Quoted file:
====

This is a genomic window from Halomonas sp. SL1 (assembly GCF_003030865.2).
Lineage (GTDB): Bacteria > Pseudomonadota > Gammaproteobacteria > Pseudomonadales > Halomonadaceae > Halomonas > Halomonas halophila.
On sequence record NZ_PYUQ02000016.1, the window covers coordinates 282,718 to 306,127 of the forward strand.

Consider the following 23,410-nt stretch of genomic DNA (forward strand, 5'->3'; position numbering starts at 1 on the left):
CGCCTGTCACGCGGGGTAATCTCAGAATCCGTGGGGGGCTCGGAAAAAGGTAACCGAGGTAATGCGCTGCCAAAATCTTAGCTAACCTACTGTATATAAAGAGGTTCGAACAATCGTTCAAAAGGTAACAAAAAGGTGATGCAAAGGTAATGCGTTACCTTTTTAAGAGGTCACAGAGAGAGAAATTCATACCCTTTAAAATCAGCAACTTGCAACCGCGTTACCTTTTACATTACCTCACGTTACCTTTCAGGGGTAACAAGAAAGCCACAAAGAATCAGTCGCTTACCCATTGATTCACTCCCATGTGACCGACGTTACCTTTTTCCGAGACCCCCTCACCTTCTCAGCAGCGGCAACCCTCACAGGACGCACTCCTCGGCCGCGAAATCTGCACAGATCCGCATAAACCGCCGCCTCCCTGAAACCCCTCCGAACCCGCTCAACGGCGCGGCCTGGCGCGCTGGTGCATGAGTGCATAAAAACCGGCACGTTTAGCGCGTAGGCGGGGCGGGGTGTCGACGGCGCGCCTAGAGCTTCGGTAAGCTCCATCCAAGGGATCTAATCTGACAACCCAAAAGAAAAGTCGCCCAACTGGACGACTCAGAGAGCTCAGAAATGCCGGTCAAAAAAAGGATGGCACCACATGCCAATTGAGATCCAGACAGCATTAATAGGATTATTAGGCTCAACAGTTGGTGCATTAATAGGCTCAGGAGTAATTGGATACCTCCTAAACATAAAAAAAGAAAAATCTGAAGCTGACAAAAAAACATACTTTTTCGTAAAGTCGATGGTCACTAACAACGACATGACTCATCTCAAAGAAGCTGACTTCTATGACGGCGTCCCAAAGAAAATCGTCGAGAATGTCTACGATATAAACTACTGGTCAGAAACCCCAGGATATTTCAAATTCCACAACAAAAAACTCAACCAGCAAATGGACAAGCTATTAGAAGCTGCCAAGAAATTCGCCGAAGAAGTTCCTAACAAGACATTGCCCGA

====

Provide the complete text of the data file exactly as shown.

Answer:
This is a genomic window from Halomonas sp. SL1 (assembly GCF_003030865.2).
Lineage (GTDB): Bacteria > Pseudomonadota > Gammaproteobacteria > Pseudomonadales > Halomonadaceae > Halomonas > Halomonas halophila.
On sequence record NZ_PYUQ02000016.1, the window covers coordinates 282,718 to 306,127 of the forward strand.

Consider the following 23,410-nt stretch of genomic DNA (forward strand, 5'->3'; position numbering starts at 1 on the left):
CGCCTGTCACGCGGGGTAATCTCAGAATCCGTGGGGGGCTCGGAAAAAGGTAACCGAGGTAATGCGCTGCCAAAATCTTAGCTAACCTACTGTATATAAAGAGGTTCGAACAATCGTTCAAAAGGTAACAAAAAGGTGATGCAAAGGTAATGCGTTACCTTTTTAAGAGGTCACAGAGAGAGAAATTCATACCCTTTAAAATCAGCAACTTGCAACCGCGTTACCTTTTACATTACCTCACGTTACCTTTCAGGGGTAACAAGAAAGCCACAAAGAATCAGTCGCTTACCCATTGATTCACTCCCATGTGACCGACGTTACCTTTTTCCGAGACCCCCTCACCTTCTCAGCAGCGGCAACCCTCACAGGACGCACTCCTCGGCCGCGAAATCTGCACAGATCCGCATAAACCGCCGCCTCCCTGAAACCCCTCCGAACCCGCTCAACGGCGCGGCCTGGCGCGCTGGTGCATGAGTGCATAAAAACCGGCACGTTTAGCGCGTAGGCGGGGCGGGGTGTCGACGGCGCGCCTAGAGCTTCGGTAAGCTCCATCCAAGGGATCTAATCTGACAACCCAAAAGAAAAGTCGCCCAACTGGACGACTCAGAGAGCTCAGAAATGCCGGTCAAAAAAAGGATGGCACCACATGCCAATTGAGATCCAGACAGCATTAATAGGATTATTAGGCTCAACAGTTGGTGCATTAATAGGCTCAGGAGTAATTGGATACCTCCTAAACATAAAAAAAGAAAAATCTGAAGCTGACAAAAAAACATACTTTTTCGTAAAGTCGATGGTCACTAACAACGACATGACTCATCTCAAAGAAGCTGACTTCTATGACGGCGTCCCAAAGAAAATCGTCGAGAATGTCTACGATATAAACTACTGGTCAGAAACCCCAGGATATTTCAAATTCCACAACAAAAAACTCAACCAGCAAATGGACAAGCTATTAGAAGCTGCCAAGAAATTCGCCGAAGAAGTTCCTAACAAGACATTGCCCGA